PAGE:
When a person’s heart malfunctions and suddenly stops beating, death can occur within minutes—unless someone intervenes. A bystander administering CPR right away can triple a person’s chances of surviving a cardiac arrest.
Last July, we described a smart watch designed to detect cardiac arrest and summon help. Now, a team at the University of Washington has developed a totally contactless AI system that listens to detect the telltale sound of agonal breathing—a unique guttural gasping sound made by 50 percent of cardiac arrest patients.
The smart speaker system, described today in the journal npj Digital Medicine, detected agonal breathing events 97 percent of the time with almost no false alarms in a proof-of-concept study.
The team imagines using the tool—which can run on Amazon’s Alexa or Google Home, among other devices—to passively monitor bedrooms for the sound of agonal breathing and, if detected, set off an alarm.
“Cardiac arrest is one of those events where seconds count,” says study leader Jacob Sunshine, a physician and researcher at the UW School of Medicine and equity holder in a spinout company commercializing the device. He envisions the system alerting someone locally to get to the patient fast, as well as directly calling 911 to get the patient to the hospital quickly.
A recent study of cardiac arrests in Japan suggests that the bedroom is one of the most common places cardiac arrests happen at home. The team trained a machine learning algorithm to recognize agonal breathing in bedrooms using a unique dataset of real instances captured from 911 calls to Seattle’s Emergency Medical Services. Bystanders often put phones up to patients’ mouths so a dispatcher can determine if the patient needs CPR.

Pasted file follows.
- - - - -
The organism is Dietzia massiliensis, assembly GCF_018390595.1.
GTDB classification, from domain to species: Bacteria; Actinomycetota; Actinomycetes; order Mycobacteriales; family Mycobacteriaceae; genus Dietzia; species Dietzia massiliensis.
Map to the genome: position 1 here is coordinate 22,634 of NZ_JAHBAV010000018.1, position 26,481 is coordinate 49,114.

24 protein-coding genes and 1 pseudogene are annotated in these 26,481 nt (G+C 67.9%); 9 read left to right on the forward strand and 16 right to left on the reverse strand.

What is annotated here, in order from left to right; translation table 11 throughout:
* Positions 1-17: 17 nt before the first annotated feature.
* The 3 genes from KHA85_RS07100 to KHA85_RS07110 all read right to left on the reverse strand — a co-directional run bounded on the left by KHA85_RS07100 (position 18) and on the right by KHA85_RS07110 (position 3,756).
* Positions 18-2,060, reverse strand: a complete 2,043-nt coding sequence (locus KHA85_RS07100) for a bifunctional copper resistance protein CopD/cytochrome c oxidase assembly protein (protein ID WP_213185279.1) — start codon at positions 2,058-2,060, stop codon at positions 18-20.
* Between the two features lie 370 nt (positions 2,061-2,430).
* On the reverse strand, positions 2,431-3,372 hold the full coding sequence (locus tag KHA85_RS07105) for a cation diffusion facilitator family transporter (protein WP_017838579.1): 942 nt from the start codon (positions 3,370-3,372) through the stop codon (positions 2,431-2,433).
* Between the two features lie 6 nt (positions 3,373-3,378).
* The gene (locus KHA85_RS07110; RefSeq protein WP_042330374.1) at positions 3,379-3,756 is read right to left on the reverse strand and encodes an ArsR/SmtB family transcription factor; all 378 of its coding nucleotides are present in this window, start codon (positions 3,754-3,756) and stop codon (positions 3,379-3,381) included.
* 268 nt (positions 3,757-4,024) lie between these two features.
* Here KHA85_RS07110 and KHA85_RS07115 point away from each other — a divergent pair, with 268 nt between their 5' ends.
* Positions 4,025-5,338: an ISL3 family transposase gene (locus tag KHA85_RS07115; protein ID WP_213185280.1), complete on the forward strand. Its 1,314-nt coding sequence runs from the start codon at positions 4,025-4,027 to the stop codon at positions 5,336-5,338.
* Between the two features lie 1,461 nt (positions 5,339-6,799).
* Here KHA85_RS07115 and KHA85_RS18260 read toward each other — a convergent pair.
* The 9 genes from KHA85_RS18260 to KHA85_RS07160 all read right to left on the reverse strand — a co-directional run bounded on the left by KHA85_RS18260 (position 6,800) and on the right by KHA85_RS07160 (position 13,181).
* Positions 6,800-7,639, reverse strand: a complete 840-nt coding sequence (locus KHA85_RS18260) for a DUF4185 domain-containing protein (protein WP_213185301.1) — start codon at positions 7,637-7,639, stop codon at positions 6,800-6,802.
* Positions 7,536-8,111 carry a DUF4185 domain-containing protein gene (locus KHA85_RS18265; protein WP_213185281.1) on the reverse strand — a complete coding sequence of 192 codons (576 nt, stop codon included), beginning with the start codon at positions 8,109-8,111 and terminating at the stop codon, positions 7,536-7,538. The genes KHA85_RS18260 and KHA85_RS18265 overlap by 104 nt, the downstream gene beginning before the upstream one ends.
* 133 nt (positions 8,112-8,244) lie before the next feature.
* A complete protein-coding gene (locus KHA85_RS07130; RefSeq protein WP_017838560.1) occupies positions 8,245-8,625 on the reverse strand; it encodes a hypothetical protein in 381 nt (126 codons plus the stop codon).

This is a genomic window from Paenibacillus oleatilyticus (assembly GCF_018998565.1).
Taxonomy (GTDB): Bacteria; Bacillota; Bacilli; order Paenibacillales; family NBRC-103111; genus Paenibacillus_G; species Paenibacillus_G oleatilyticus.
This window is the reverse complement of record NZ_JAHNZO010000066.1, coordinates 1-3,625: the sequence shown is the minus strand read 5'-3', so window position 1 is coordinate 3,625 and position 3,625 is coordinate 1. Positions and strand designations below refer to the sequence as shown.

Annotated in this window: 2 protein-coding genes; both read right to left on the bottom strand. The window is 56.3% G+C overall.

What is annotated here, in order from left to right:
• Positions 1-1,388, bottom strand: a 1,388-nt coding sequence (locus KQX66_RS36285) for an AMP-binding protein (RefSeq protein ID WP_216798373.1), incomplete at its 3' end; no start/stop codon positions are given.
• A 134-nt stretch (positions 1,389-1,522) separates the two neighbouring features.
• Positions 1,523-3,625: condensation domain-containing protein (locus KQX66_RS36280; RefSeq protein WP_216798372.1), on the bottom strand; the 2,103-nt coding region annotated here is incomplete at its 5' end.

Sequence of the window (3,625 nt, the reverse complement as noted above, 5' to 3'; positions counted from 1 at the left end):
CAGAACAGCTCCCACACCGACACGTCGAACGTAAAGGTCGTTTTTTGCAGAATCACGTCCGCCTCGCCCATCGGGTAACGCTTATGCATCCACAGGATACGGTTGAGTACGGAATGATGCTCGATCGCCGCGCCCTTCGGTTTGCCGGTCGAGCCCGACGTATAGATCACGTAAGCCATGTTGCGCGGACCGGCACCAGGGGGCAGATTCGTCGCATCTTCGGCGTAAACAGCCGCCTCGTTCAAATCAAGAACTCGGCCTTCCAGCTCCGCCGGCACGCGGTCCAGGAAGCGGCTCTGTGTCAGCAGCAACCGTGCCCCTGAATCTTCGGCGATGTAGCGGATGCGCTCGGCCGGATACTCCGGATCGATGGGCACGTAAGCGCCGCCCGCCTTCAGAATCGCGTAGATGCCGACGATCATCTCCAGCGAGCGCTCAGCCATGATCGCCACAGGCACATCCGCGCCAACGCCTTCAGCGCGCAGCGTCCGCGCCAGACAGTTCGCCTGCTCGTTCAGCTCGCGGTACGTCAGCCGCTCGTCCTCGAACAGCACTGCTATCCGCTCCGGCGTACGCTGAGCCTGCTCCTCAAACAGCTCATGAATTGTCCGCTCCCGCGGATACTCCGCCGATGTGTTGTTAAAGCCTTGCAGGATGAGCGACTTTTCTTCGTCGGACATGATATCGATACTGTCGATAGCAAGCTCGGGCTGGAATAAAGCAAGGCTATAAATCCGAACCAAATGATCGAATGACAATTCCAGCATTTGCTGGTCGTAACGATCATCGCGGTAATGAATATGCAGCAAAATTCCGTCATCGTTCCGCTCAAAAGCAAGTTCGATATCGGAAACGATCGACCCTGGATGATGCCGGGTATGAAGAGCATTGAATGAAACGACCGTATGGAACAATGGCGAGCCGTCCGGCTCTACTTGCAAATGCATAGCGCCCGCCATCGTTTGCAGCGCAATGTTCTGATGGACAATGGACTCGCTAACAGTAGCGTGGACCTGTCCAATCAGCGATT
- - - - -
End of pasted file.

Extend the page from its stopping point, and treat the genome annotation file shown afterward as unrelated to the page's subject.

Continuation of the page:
The researchers extracted 236 clips of agonal breathing from 911 calls between 2009 and 2017, then played these clips at different distances to a speaker and added interfering sounds typically found in a bedroom—such as pets, cars honking, and air conditioners. They also included sound samples of snoring and sleep apnea recorded in sleep labs. (They did not test how the algorithm responds to the gasping, moaning sounds of sex. We asked.)
The system correctly detected agonal breathing 97 percent of the time, up to 6 meters away from the sounds.
Next, the team had to be sure the algorithm wouldn’t have too many false positives—incorrectly classifying other sounds as agonal breathing. Initially, the algorithm incorrectly categorized sounds from the sleep lab as agonal breathing 0.1 percent of the time and sounds of volunteers sleeping in their own homes 0.2 percent of the time.
But when the algorithm was tweaked to classify a sound as agonal breathing only when detected three times, 10 to 20 seconds apart, the false positive rate dropped to zero for all sounds. Plus, “In a real deployment of this system, we’d envision having a warning system to give you a chance to cancel any false alarm,” says first author Justin Chan, a PhD student at UW.
Chan says the privacy concerns of such a system are no greater than normally using a smart speaker in a room, listening for a wake word. “Our system is designed in such a way that it only requires local processing, so no data is sent over the Internet or the cloud,” says Chan. “In that sense, it is really privacy preserving.”
In addition to the bedroom, the team imagines the system being used in health facilities such as elder care homes. “A lot of people there are at risk for cardiac events, and what you’d really like is a contactless way to monitor people all the time,” says Chan. This, he adds, would be a better solution than a wearable they’d have to remember to recharge and put on regularly.
Megan is an award-winning freelance journalist based in Boston, Massachusetts, specializing in the life sciences and biotechnology. She was previously a health columnist for the Boston Globe and has contributed to Newsweek, Scientific American, and Nature, among others. She is the co-author of a college biology textbook, “Biology Now,” published by W.W. Norton. Megan received an M.S. from the Graduate Program in Science Writing at the Massachusetts Institute of Technology, a B.A. at Boston College, and worked as an educator at the Museum of Science, Boston.